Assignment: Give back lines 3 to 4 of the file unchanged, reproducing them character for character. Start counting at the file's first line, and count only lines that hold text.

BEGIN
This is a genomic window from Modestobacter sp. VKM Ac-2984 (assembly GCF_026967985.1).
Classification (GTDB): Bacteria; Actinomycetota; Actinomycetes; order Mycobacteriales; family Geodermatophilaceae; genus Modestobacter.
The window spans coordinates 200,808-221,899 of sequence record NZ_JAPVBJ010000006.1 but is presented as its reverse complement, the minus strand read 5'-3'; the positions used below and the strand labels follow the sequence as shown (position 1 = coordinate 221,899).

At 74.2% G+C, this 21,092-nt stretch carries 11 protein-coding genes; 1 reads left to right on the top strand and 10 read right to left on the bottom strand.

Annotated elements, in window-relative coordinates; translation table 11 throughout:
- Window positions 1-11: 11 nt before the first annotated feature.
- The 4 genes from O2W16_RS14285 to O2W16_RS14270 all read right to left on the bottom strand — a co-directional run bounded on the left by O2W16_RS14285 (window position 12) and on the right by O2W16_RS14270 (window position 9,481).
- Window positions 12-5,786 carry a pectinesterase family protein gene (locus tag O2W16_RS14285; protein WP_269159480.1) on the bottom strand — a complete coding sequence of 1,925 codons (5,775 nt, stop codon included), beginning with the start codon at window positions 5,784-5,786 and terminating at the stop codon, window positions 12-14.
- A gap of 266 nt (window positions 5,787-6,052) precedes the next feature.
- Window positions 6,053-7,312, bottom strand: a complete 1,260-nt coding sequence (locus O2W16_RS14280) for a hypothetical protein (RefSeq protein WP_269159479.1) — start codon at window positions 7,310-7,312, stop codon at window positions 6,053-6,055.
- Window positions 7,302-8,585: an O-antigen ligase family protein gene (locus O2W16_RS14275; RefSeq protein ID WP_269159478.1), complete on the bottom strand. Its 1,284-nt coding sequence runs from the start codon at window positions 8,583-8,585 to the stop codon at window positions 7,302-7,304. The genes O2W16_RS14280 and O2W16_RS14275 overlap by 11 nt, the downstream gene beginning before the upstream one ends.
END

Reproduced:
The window spans coordinates 200,808-221,899 of sequence record NZ_JAPVBJ010000006.1 but is presented as its reverse complement, the minus strand read 5'-3'; the positions used below and the strand labels follow the sequence as shown (position 1 = coordinate 221,899).

At 74.2% G+C, this 21,092-nt stretch carries 11 protein-coding genes; 1 reads left to right on the top strand and 10 read right to left on the bottom strand.